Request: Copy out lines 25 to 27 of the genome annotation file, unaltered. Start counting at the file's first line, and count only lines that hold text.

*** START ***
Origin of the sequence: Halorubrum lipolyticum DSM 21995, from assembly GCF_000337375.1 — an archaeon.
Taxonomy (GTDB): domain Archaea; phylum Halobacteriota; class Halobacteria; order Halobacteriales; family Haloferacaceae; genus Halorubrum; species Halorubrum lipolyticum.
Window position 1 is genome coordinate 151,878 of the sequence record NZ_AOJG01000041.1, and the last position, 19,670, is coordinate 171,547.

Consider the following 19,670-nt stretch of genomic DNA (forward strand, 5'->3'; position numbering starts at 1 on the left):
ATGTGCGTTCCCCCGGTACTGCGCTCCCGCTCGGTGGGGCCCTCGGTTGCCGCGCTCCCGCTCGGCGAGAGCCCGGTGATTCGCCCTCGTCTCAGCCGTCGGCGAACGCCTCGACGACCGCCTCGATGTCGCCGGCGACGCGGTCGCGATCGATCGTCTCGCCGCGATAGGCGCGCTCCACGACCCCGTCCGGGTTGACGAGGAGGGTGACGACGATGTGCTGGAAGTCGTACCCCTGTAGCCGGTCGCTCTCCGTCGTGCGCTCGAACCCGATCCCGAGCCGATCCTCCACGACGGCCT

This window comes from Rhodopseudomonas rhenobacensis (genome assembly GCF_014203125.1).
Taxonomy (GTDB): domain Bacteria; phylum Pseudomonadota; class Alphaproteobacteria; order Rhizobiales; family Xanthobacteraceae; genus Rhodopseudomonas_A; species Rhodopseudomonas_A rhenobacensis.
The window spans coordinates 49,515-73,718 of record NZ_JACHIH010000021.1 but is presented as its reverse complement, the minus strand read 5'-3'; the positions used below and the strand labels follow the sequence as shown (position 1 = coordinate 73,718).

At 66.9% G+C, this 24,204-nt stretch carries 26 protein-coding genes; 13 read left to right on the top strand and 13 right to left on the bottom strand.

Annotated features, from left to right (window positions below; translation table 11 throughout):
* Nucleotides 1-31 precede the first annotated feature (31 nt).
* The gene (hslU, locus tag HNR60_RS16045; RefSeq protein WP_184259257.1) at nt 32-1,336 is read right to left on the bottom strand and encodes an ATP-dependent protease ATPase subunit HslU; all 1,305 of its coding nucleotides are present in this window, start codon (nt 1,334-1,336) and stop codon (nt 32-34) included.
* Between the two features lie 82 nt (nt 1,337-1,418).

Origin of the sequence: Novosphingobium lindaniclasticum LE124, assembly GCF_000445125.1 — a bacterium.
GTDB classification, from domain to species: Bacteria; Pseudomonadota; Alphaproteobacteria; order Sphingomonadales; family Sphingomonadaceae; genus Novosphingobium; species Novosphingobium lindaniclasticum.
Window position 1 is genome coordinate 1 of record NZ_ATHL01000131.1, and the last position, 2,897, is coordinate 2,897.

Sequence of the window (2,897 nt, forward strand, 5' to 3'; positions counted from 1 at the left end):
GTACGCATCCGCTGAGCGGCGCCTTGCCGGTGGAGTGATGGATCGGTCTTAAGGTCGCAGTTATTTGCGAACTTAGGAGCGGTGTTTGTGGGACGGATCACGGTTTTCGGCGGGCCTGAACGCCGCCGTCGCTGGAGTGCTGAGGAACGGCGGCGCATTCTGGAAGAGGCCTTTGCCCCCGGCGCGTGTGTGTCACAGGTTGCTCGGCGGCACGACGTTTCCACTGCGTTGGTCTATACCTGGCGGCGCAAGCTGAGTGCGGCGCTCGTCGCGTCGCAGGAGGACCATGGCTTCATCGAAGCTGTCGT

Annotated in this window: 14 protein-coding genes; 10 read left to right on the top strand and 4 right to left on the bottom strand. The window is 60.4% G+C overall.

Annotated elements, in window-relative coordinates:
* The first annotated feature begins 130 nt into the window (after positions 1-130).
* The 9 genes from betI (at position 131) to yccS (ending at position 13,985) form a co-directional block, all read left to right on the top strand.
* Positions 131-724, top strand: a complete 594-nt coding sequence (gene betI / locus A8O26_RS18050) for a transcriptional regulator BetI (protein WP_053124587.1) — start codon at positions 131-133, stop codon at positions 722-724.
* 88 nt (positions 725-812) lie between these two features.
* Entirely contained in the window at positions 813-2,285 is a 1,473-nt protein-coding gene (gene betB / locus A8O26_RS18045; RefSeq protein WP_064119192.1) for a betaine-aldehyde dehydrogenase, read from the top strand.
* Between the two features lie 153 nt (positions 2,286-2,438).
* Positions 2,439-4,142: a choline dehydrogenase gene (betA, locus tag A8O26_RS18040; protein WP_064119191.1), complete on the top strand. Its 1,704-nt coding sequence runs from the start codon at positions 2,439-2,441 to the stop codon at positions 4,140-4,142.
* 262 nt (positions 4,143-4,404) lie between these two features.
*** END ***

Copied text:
* Entirely contained in the window at positions 813-2,285 is a 1,473-nt protein-coding gene (gene betB / locus A8O26_RS18045; RefSeq protein WP_064119192.1) for a betaine-aldehyde dehydrogenase, read from the top strand.
* Between the two features lie 153 nt (positions 2,286-2,438).
* Positions 2,439-4,142: a choline dehydrogenase gene (betA, locus tag A8O26_RS18040; protein WP_064119191.1), complete on the top strand. Its 1,704-nt coding sequence runs from the start codon at positions 2,439-2,441 to the stop codon at positions 4,140-4,142.